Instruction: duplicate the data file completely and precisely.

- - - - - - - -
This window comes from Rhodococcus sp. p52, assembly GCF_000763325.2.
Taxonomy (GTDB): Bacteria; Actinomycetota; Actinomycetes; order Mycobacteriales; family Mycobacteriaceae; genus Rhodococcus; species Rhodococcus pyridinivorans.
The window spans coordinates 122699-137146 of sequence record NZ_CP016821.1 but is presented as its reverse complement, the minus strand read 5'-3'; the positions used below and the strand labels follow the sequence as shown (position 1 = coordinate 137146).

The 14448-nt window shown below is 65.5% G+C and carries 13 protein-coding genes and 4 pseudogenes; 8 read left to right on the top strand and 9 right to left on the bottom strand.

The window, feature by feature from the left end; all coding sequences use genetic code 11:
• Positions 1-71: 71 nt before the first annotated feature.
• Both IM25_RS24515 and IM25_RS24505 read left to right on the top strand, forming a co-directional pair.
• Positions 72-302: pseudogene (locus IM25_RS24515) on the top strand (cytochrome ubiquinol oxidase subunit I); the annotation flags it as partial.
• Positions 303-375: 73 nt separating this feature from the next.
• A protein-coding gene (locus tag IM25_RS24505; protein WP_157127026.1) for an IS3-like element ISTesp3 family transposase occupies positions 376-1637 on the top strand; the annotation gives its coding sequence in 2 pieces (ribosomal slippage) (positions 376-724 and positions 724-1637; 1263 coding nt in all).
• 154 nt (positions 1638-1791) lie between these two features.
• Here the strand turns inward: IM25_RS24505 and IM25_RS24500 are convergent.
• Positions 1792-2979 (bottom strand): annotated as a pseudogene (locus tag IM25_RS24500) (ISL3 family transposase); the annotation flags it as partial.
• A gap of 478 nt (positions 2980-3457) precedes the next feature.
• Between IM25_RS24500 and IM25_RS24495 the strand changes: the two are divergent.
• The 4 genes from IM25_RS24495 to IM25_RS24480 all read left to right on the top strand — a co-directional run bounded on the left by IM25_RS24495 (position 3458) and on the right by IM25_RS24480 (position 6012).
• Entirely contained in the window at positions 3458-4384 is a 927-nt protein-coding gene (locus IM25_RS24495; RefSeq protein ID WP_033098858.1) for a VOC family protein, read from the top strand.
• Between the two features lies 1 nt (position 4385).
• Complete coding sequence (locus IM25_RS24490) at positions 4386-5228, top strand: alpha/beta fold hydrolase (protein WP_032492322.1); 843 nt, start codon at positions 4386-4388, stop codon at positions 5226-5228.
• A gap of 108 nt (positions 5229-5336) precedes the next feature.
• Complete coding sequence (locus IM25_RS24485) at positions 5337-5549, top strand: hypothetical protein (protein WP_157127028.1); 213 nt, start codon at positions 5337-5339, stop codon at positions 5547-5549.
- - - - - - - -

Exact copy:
This window comes from Rhodococcus sp. p52, assembly GCF_000763325.2.
Taxonomy (GTDB): Bacteria; Actinomycetota; Actinomycetes; order Mycobacteriales; family Mycobacteriaceae; genus Rhodococcus; species Rhodococcus pyridinivorans.
The window spans coordinates 122699-137146 of sequence record NZ_CP016821.1 but is presented as its reverse complement, the minus strand read 5'-3'; the positions used below and the strand labels follow the sequence as shown (position 1 = coordinate 137146).

The 14448-nt window shown below is 65.5% G+C and carries 13 protein-coding genes and 4 pseudogenes; 8 read left to right on the top strand and 9 right to left on the bottom strand.

The window, feature by feature from the left end; all coding sequences use genetic code 11:
• Positions 1-71: 71 nt before the first annotated feature.
• Both IM25_RS24515 and IM25_RS24505 read left to right on the top strand, forming a co-directional pair.
• Positions 72-302: pseudogene (locus IM25_RS24515) on the top strand (cytochrome ubiquinol oxidase subunit I); the annotation flags it as partial.
• Positions 303-375: 73 nt separating this feature from the next.
• A protein-coding gene (locus tag IM25_RS24505; protein WP_157127026.1) for an IS3-like element ISTesp3 family transposase occupies positions 376-1637 on the top strand; the annotation gives its coding sequence in 2 pieces (ribosomal slippage) (positions 376-724 and positions 724-1637; 1263 coding nt in all).
• 154 nt (positions 1638-1791) lie between these two features.
• Here the strand turns inward: IM25_RS24505 and IM25_RS24500 are convergent.
• Positions 1792-2979 (bottom strand): annotated as a pseudogene (locus tag IM25_RS24500) (ISL3 family transposase); the annotation flags it as partial.
• A gap of 478 nt (positions 2980-3457) precedes the next feature.
• Between IM25_RS24500 and IM25_RS24495 the strand changes: the two are divergent.
• The 4 genes from IM25_RS24495 to IM25_RS24480 all read left to right on the top strand — a co-directional run bounded on the left by IM25_RS24495 (position 3458) and on the right by IM25_RS24480 (position 6012).
• Entirely contained in the window at positions 3458-4384 is a 927-nt protein-coding gene (locus IM25_RS24495; RefSeq protein ID WP_033098858.1) for a VOC family protein, read from the top strand.
• Between the two features lies 1 nt (position 4385).
• Complete coding sequence (locus IM25_RS24490) at positions 4386-5228, top strand: alpha/beta fold hydrolase (protein WP_032492322.1); 843 nt, start codon at positions 4386-4388, stop codon at positions 5226-5228.
• A gap of 108 nt (positions 5229-5336) precedes the next feature.
• Complete coding sequence (locus IM25_RS24485) at positions 5337-5549, top strand: hypothetical protein (protein WP_157127028.1); 213 nt, start codon at positions 5337-5339, stop codon at positions 5547-5549.